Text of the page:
What, Be Still? l July 2015

Imagine sitting quietly in a room for ten minutes, doing nothing but being still. Could you — or your kids — handle it? Or would you, if given the option, self-administer electric shocks as a preferred alternative? That’s what more than half of the subjects chose to do in one research study — they gave themselves electric shocks rather than sit quietly with their thoughts and feelings.i

Being still isn’t easy. And it’s grown even harder since we’ve become accustomed to filling every microsecond with some form of distraction. Non-stop input — texts and apps and phone calls and websites and television and music — stretches the brain beyond optimal functioning, impairing focus, learning, retention, and more. There’s a problem here, and it’s called “cognitive overload”: more input than the brain can effectively handle. Studies have found youth particularly susceptible to overload, as their immature brains have developed fewer mechanisms to tackle so much. “Overload” can lead to ill effects on health, relationships, and academic success.ii

Once upon a time, our brains enjoyed moments of relative stillness. Waiting in line and simply thinking. Riding in the car and simply looking. Walking down the street and simply observing. Our children’s developing brains especially need a break from the overload. Moments of stillness allow the brain to organize and process what it’s been exposed to in the classroom, on the sports field, in conversations with friends and family. A quiet mind allows the day’s learning to become consolidated in the brain’s “hard drive,” where it’s more accessible for recall.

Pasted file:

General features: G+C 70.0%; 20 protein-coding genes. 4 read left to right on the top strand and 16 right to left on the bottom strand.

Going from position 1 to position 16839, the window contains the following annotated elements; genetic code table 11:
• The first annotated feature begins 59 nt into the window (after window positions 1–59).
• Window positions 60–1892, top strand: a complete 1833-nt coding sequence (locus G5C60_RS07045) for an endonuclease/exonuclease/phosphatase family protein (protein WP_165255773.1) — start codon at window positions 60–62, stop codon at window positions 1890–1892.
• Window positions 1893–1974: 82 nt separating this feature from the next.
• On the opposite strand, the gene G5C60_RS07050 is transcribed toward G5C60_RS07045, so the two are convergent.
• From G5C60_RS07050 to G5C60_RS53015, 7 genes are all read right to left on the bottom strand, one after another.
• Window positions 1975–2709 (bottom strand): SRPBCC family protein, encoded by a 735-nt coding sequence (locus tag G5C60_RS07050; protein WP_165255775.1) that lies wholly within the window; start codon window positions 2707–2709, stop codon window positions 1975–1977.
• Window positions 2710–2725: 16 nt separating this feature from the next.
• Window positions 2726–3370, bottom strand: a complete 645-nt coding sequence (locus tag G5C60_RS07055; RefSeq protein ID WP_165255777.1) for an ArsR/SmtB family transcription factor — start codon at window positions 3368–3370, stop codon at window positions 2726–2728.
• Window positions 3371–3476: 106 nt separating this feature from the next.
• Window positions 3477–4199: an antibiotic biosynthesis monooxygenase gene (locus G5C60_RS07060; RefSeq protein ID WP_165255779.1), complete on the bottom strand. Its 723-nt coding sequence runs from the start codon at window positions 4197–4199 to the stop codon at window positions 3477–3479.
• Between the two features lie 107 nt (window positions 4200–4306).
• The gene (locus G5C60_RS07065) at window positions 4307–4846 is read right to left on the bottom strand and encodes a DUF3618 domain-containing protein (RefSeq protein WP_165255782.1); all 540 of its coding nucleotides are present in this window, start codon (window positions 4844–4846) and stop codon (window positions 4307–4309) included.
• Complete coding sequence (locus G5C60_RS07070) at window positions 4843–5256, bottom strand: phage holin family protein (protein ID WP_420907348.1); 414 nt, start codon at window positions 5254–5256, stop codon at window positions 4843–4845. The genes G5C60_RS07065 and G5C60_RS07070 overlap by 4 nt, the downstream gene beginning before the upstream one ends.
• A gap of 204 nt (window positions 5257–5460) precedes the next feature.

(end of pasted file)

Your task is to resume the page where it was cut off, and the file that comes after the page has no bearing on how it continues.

We human beings need stillness in order to recharge our batteries … to think creatively, to plan, organize, innovate, solve problems, make decisions, resist temptations, learn new things easily … and control our emotions … everything we need to do in a given day.iii

Here are some ways parents can impose stillness:

  • In longer car rides, enforce at least 15 minutes without screens, conversation, or radio.
  • At meals, allow nothing that uses batteries or electricity.
  • Thirty minutes before bedtime, put technology to rest. Keep phones and laptops in the kitchen until morning.
  • Turn off the television when it’s just providing background noise. Use the mute button to silence the commercials.

Remember that our children’s eyes are often on us. If we don’t set an example of regular stillness, we shouldn’t expect them to be still either.

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iWilson, Timothy D. et al. “Just think: the challenges of the disengaged mind.” Science, 345. Issue 6192.